I think my question is a little tricky to express, but I have observed this kind of behaviour pattern many times, and would like to know if it is coined in cognitive science.

As an example, consider an employer who has problems with time management - he is often late and even misses appointments. None of his employees have this kind of problem - his team is well functioning. However, the employer forces his team to use time tracking systems.

Another example: A person with a drinking problem tries to manipulate her friends and family to completely avoid bars, parties, and clubs, because these are the places where people tend to abuse alcohol.

The pattern I see is that a person is unable to deal with a particular personal problem, and instead obsessively tries to make sure that others don't get anywhere near that same problem. The measures to achieve this protection are often not rational and exaggerated.

I understand that at a healthy level, the described behaviour can be beneficial. For example if I experience a very painful situation and have an opportunity to teach others how they could avoid that experience, then I would vigorously do so.

However, I wonder if there is a term that describes when this behaviour is irrationally applied.

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    $\begingroup$ Welcome to Cognitive Sciences. I am probably not the most experienced user, but from my vantage point your question lists two unrelated, anecdotal phenomena. Time management and alcohol addiction need quite some imagination to be bundled up in a single behavior. Therefore, I have voted to close this question because I don't understand what you are after. Others here may disagree with me, and it's just a single close vote, so not to worry. However, if you could attempt to generalize this question, that would be great. Good luck! $\endgroup$
    – AliceD
    Aug 24, 2015 at 12:58
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    $\begingroup$ I think the question provides two examples of what could potentially be a similar behavior (trying to get others to avoid problems that you have), and is fine as is, though I don't know if there is an answer. $\endgroup$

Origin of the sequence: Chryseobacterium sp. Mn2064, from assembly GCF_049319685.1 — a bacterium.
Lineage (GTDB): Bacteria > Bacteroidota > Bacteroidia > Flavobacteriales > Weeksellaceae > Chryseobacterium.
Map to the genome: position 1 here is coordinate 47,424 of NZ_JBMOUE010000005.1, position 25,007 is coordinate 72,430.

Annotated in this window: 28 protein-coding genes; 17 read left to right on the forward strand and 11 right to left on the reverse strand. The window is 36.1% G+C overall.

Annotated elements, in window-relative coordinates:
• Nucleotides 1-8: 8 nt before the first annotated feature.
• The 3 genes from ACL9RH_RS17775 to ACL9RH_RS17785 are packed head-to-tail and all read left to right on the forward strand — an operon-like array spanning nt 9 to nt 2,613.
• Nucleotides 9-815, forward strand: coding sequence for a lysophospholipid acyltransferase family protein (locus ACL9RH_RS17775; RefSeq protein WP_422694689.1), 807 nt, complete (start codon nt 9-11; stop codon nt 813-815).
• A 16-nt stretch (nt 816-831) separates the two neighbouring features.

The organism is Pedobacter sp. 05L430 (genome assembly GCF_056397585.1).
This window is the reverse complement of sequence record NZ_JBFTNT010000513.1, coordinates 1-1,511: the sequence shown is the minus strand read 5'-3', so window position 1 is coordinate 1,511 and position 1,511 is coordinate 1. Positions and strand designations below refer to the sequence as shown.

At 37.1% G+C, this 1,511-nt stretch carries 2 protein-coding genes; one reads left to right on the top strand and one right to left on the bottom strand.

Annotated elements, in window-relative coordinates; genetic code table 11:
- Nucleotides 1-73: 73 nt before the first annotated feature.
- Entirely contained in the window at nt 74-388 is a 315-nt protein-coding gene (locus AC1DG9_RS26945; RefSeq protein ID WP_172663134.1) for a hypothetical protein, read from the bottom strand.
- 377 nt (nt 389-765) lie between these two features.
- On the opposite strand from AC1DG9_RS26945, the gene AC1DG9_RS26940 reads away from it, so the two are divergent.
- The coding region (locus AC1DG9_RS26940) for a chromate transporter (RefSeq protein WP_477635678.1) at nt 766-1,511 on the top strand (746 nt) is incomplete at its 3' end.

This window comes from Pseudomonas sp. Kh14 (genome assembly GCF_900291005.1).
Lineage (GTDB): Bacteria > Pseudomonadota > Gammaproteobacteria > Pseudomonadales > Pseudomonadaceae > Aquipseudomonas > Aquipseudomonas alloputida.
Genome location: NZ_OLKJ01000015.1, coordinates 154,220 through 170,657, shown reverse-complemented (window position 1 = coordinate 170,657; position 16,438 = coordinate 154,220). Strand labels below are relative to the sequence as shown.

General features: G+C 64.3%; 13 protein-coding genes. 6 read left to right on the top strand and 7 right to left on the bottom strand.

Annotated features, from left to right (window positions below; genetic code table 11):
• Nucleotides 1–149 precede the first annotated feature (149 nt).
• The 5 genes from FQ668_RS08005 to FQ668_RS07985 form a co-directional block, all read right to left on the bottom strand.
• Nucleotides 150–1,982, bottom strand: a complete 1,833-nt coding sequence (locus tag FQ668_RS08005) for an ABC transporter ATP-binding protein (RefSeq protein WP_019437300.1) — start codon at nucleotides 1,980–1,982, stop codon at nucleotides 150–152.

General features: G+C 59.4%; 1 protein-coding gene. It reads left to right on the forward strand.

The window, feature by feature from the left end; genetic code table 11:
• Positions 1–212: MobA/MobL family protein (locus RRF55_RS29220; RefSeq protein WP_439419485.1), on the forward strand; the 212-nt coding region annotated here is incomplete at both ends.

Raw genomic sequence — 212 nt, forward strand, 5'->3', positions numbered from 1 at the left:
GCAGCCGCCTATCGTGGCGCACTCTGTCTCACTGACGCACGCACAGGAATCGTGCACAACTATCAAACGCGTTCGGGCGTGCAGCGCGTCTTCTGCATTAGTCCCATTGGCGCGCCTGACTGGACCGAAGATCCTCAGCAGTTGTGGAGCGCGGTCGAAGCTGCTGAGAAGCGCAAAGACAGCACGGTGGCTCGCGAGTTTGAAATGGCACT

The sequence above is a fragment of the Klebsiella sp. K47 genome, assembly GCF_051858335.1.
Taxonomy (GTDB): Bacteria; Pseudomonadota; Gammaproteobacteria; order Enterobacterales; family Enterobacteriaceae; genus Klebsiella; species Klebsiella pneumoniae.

– Josh
    Aug 24, 2015 at 15:42
  • $\begingroup$ AliceD thanks for your opinion. I was afraid that my examples were not well chosen, so its good to see feedback about that. I think i should have sticked with an abstract description for the problem. In my opinion, the answers for this questions yields good explanations for what iam looking after. $\endgroup$
    – lneb
    Aug 25, 2015 at 6:27

2 Answers 2


There are a couple of defence mechanisms that may fit the bill. Keep in mind that these defence mechanisms typically involve an unconscious denial of the problem - ie, they apply to people who don't admit to the problem in themselves.


... a theory in psychology in which humans defend themselves against unpleasant impulses by denying their existence in themselves, while attributing them to others. For example, a person who is rude may constantly accuse other people of being rude.

Someone with a time management problem may constantly focus on and accuse others of being late, while someone with a drinking problem may imply that others around them have this problem rather than themselves.

Reaction formation:

... a defensive process (defense mechanism) in which emotions and impulses which are anxiety-producing or perceived to be unacceptable are mastered by exaggeration (hypertrophy) of the directly opposing tendency.

Someone with a time management problem may actively promote the importance of punctuality and time tracking, while someone with a drinking problem may act as a spokesperson for the virtues of abstinence.

Note that the construct of defence mechanisms in general is outdated and has largely been superseded by cognitive dissonance theory.

  • $\begingroup$ I think the Psychological projection theory points in a valid direction. The abstract definition on wikipedia could be applied to my question. However, the examples mentioned on the english and german article do not fit very well. $\endgroup$
    – lneb
    Aug 25, 2015 at 6:57

You might be looking at cases of psychological projection, which is a method of denial in which people defend themselves from their own negative impulses by attributing them to others. In accordance with the theory, it is less a problem of 'defending' others from getting anywhere near the problem, and more an act of projecting the problem onto others, or assuming that they have the problem, too.

There is also the false-consensus effect, in which people overestimate the degree to which others share their beliefs. This is usually accompanied by the "projection" of personality traits (including negative traits) onto others. Adding on to this theory is the idea that thought suppression leads to an increased saliency of the particular thought, thus making it more readily accessible when viewing others. In other words, one who tries to suppress a perceived negative trait or impulse might unconsciously seek it in others, considering that thoughts of the impulse are made more accessible by repeated attempts to repress them. (see Newman, Duff, and Baumeister (1997)).


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